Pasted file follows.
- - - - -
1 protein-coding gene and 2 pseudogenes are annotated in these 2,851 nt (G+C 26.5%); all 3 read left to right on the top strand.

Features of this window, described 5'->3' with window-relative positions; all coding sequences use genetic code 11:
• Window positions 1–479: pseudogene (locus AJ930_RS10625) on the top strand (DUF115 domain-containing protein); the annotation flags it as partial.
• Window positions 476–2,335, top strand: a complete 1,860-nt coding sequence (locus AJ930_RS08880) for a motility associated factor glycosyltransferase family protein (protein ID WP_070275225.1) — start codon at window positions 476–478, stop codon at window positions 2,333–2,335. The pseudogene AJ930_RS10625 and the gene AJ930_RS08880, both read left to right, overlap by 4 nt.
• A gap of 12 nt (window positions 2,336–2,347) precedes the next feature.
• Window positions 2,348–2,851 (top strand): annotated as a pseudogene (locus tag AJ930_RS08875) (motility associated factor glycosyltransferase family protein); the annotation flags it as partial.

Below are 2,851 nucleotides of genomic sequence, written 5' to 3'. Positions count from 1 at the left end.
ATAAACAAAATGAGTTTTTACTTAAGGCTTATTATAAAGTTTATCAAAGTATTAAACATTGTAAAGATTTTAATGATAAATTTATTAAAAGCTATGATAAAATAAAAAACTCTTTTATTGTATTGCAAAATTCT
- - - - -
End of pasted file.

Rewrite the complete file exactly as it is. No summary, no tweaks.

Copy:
1 protein-coding gene and 2 pseudogenes are annotated in these 2,851 nt (G+C 26.5%); all 3 read left to right on the top strand.

Features of this window, described 5'->3' with window-relative positions; all coding sequences use genetic code 11:
• Window positions 1–479: pseudogene (locus AJ930_RS10625) on the top strand (DUF115 domain-containing protein); the annotation flags it as partial.
• Window positions 476–2,335, top strand: a complete 1,860-nt coding sequence (locus AJ930_RS08880) for a motility associated factor glycosyltransferase family protein (protein ID WP_070275225.1) — start codon at window positions 476–478, stop codon at window positions 2,333–2,335. The pseudogene AJ930_RS10625 and the gene AJ930_RS08880, both read left to right, overlap by 4 nt.
• A gap of 12 nt (window positions 2,336–2,347) precedes the next feature.
• Window positions 2,348–2,851 (top strand): annotated as a pseudogene (locus tag AJ930_RS08875) (motility associated factor glycosyltransferase family protein); the annotation flags it as partial.

Below are 2,851 nucleotides of genomic sequence, written 5' to 3'. Positions count from 1 at the left end.
ATAAACAAAATGAGTTTTTACTTAAGGCTTATTATAAAGTTTATCAAAGTATTAAACATTGTAAAGATTTTAATGATAAATTTATTAAAAGCTATGATAAAATAAAAAACTCTTTTATTGTATTGCAAAATTCT